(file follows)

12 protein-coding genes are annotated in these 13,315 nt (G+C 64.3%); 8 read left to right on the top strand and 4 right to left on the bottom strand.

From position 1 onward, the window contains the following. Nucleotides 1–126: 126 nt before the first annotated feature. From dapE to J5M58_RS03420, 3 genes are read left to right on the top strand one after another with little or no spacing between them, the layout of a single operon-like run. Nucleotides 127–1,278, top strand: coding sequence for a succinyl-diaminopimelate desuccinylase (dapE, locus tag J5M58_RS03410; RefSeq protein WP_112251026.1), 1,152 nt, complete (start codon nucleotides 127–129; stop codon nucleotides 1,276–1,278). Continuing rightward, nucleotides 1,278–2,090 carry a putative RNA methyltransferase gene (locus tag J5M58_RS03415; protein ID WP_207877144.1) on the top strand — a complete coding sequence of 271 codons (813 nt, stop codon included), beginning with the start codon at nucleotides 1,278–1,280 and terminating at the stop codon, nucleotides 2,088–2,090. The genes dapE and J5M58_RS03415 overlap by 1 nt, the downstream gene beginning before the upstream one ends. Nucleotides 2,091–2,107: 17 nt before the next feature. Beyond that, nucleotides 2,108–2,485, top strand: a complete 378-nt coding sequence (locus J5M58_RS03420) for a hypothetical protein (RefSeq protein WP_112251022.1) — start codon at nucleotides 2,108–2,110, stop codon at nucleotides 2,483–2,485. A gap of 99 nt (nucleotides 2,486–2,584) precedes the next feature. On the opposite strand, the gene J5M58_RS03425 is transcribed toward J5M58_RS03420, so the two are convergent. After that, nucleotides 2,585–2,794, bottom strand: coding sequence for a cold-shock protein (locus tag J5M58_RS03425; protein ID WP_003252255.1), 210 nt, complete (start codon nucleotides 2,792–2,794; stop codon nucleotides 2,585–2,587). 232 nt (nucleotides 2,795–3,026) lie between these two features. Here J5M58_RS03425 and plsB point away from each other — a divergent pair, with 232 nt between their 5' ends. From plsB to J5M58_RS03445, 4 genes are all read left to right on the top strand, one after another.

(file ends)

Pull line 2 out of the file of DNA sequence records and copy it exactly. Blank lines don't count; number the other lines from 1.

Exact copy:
From position 1 onward, the window contains the following. Nucleotides 1–126: 126 nt before the first annotated feature. From dapE to J5M58_RS03420, 3 genes are read left to right on the top strand one after another with little or no spacing between them, the layout of a single operon-like run. Nucleotides 127–1,278, top strand: coding sequence for a succinyl-diaminopimelate desuccinylase (dapE, locus tag J5M58_RS03410; RefSeq protein WP_112251026.1), 1,152 nt, complete (start codon nucleotides 127–129; stop codon nucleotides 1,276–1,278). Continuing rightward, nucleotides 1,278–2,090 carry a putative RNA methyltransferase gene (locus tag J5M58_RS03415; protein ID WP_207877144.1) on the top strand — a complete coding sequence of 271 codons (813 nt, stop codon included), beginning with the start codon at nucleotides 1,278–1,280 and terminating at the stop codon, nucleotides 2,088–2,090. The genes dapE and J5M58_RS03415 overlap by 1 nt, the downstream gene beginning before the upstream one ends. Nucleotides 2,091–2,107: 17 nt before the next feature. Beyond that, nucleotides 2,108–2,485, top strand: a complete 378-nt coding sequence (locus J5M58_RS03420) for a hypothetical protein (RefSeq protein WP_112251022.1) — start codon at nucleotides 2,108–2,110, stop codon at nucleotides 2,483–2,485. A gap of 99 nt (nucleotides 2,486–2,584) precedes the next feature. On the opposite strand, the gene J5M58_RS03425 is transcribed toward J5M58_RS03420, so the two are convergent. After that, nucleotides 2,585–2,794, bottom strand: coding sequence for a cold-shock protein (locus tag J5M58_RS03425; protein ID WP_003252255.1), 210 nt, complete (start codon nucleotides 2,792–2,794; stop codon nucleotides 2,585–2,587). 232 nt (nucleotides 2,795–3,026) lie between these two features. Here J5M58_RS03425 and plsB point away from each other — a divergent pair, with 232 nt between their 5' ends. From plsB to J5M58_RS03445, 4 genes are all read left to right on the top strand, one after another.